Photographer Dorothea Lange was employed by the Federal government when President Roosevelt signed
Executive Order 9066 on February 19, 1942.
Lange photographed the experience of Japanese Americans, now deemed a threat to national security, as they were moved from their homes on the West Coast to internment camps.
Her photographs were kept from the public during World War II, but after the after the war ended, these images became part of the holdings of the National Archives and were available to the public. You can explore these images in our digital catalog.
Prime Minister Winston Churchill and President Franklin D Roosevelt meet at the Allies Grand Strategy Conference where it is decided that “unconditional surrender” is the only acceptable end to WWII. Near Casablanca, 14 January 1943
1939 Lincoln, Franklin Delano Roosevelt’s Sunshine Special by Greg Gjerdingen Via Flickr: I drove to Detroit, to visit the Walter P. Chrysler Museum, before it closed, to be converted into office. I arrived on Friday and the Chrysler Museum was not open until Saturday, so I went to the Henry Ford. I heard great things about it and I was not disappointed. There was not near enough time to check out all the place has to offer. I will have to return to spend more time and check out other features during the warmer seasons. Most of my time there was spent in the automotive displays.
The Henry Ford is a large indoor and outdoor history museum complex and a National Historic Landmark in the Detroit suburb of Dearborn, Michigan, USA.
Address: 20900 Oakwood Boulevard, Dearborn, MI 48124
Year built: 1929
Founder: Henry Ford
Added to NRHP: December 21, 1981
Click here for more car pictures at my Flickr site.Or here for my Car Crazy Tumblr site.
this day in 1942, US President Franklin D. Roosevelt signed executive
order 9066 which allowed the military to relocate Japanese-Americans to
internment camps. A climate of paranoia descended on the US following the attack on the naval base at Pearl Harbor by the Empire of Japan, which prompted the US to join the Second World War. Americans of Japanese ancestry became targets for persecution, as there were fears that they would collude with Japan and pose a national security threat. This came to a head with FDR’s executive order, which led to 120,000 Japanese-Americans being rounded up and held in camps. The constitutionality of the controversial measure was upheld by the Supreme Court in Korematsu v. United States (1944). Interned Americans suffered great material and personal hardship, with most people
losing their property and some losing their lives to illness or the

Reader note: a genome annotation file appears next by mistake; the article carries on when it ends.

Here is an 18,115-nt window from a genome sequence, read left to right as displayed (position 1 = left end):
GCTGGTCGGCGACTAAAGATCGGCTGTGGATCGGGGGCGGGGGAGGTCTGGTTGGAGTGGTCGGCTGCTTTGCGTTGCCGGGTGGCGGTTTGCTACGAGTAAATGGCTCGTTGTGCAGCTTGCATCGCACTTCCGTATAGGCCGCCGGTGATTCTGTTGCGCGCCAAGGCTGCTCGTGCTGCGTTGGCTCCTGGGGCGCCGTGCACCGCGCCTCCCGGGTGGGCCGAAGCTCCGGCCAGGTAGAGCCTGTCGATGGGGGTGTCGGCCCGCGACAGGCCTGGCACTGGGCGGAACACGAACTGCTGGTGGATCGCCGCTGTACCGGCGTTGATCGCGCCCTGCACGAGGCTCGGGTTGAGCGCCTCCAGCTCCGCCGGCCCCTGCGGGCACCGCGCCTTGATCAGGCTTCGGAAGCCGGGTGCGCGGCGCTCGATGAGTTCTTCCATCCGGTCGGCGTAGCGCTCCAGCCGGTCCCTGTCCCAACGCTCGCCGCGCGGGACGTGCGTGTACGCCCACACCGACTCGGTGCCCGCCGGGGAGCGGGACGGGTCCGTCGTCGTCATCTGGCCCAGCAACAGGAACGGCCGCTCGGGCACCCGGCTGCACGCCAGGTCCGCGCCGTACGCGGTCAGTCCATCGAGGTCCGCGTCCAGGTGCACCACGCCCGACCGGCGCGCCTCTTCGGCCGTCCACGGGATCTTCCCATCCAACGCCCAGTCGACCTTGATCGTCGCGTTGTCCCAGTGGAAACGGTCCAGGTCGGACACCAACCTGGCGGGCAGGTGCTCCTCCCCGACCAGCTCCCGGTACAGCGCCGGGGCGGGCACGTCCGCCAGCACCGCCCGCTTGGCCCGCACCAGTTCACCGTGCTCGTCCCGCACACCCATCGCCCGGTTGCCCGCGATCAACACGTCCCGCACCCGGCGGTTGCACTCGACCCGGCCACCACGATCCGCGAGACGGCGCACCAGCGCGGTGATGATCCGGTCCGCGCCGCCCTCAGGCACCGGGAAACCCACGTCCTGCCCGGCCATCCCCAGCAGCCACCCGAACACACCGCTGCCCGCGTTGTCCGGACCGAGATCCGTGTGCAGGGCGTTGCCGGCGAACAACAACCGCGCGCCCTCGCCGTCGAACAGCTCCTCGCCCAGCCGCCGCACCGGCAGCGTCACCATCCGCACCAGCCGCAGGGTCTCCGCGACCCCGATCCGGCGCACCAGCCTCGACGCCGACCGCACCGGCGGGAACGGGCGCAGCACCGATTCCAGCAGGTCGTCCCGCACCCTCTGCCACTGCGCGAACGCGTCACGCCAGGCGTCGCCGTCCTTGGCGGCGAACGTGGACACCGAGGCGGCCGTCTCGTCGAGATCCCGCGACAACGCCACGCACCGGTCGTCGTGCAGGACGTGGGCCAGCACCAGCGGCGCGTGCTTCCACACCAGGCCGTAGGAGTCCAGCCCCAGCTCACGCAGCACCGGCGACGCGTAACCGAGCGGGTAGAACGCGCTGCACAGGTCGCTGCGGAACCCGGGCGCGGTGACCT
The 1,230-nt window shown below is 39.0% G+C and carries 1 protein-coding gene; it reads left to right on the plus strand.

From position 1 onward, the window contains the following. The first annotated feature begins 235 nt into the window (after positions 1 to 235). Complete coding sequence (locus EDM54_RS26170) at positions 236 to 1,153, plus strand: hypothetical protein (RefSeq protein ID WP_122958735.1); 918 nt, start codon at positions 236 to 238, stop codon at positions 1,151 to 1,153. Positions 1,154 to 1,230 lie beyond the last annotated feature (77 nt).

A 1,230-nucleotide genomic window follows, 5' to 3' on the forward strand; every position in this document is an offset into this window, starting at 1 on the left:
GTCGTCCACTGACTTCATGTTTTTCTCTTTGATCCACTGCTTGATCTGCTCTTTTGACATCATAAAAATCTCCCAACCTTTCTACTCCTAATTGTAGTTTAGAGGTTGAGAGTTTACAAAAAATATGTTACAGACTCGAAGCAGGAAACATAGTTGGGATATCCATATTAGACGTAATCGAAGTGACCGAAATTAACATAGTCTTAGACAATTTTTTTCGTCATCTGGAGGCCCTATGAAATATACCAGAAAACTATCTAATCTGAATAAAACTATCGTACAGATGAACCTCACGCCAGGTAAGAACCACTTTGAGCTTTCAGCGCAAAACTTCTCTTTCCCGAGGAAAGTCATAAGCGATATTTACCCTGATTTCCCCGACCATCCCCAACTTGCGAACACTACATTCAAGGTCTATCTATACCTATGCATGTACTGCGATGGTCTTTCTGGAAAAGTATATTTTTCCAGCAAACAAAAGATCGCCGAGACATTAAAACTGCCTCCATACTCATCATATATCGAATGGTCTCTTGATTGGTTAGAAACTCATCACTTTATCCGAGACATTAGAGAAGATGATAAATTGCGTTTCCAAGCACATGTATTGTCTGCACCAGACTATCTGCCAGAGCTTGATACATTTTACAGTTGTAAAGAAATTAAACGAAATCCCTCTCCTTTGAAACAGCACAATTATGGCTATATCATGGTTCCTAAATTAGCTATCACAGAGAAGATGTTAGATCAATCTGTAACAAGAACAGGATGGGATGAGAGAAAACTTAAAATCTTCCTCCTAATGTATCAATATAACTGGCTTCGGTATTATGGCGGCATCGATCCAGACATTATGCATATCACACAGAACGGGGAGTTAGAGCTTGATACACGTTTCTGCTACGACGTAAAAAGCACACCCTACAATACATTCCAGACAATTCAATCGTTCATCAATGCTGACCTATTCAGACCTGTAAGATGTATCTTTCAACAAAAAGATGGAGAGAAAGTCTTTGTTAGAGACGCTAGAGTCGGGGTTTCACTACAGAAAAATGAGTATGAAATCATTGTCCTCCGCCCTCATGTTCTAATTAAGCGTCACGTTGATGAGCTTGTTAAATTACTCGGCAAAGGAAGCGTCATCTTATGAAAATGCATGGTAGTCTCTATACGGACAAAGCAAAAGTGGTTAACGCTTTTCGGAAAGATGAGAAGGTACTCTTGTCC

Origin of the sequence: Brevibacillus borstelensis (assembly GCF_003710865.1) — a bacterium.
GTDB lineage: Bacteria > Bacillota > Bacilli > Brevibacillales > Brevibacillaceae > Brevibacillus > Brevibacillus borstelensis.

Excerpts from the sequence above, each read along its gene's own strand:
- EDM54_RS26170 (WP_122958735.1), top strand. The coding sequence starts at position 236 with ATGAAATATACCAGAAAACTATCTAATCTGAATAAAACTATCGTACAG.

violence of camp sentries. The victims of internment and their families eventually received
an official government apology in 1988 and reparations began in the
1990s. This dark episode of American history is often forgotten in the narrative of US involvement in the Second World War, but Japanese internment poses a stark reminder of the dangers of paranoia and scapegoating.
On this day in 1941, just before 8 am, the Imperial Japanese Navy launched an attack on the
American naval base at Pearl Harbor, Hawaii. After decades of escalating tensions, primarily over Japanese aggression against China, and Japanese anger over American trade sanctions, the Japanese strike on America’s Pacific Fleet still came as a surprise. In a two hour assault, hundreds of Japanese fighter planes dropped bombs and torpedoes which killed around 2,400 American soldiers and sailors, while 20 naval vessels and 200 planes were destroyed. In contrast, the Japanese suffered just 64 fatalities. The Pearl Harbor attacks were part of a larger, co-ordinated assault against American territories in Guam and the Philippines, and parts of the British Empire. While the strike certainly damaged the Pacific Fleet, vitally important aircraft carriers were spared as they were away from the base, and shipyards remained intact, allowing for swift rebuilding. The next day, following a powerful speech, President Franklin D. Roosevelt asked Congress to declare war on Japan. The legislature passed the war measure with only one dissenting vote, cast by pacifist Representative Jeannette Rankin of Montana. America’s declaration of war was immediately followed by further declarations by Japan’s Axis allies Germany and Italy against the United States. Two years in, despite initial isolationist neutrality, America was now involved in the Second World War. The entrance of the United States into the war marked a pivotal turning point in one of the bloodiest wars in human history, as the full might of the American military joined the Allied cause against the forces of Nazi Germany, fascist Italy, and imperial Japan.
“Yesterday, December 7th, 1941 - a date which will live in infamy - the United States of America was suddenly and deliberately attacked by naval and air forces of the Empire of Japan.” - President Franklin D. Roosevelt to Congress
On the morning of Dec. 7, 1941, a Sunday, Japanese bombers flew across Oahu, Hawaii and began their assault.
attack killed more than 2,300 people, nearly half of them on the
battleship USS Arizona. More than 1,100 were injured. After the attack,
President Franklin D. Roosevelt delivered a speech before Congress,
calling Dec. 7 a “date which will live in infamy.” The U.S. declared war
against Japan. (AP)
December 7, 2016, marks the 75th anniversary of the Japanese attack on Pearl Harbor.
Photos: (from top) U.S. Navy/National Archives via Reuters, U.S. Navy/U.S. Naval History and Heritage Command via Reuters (3), U.S. Navy/National Archives via Reuters (2)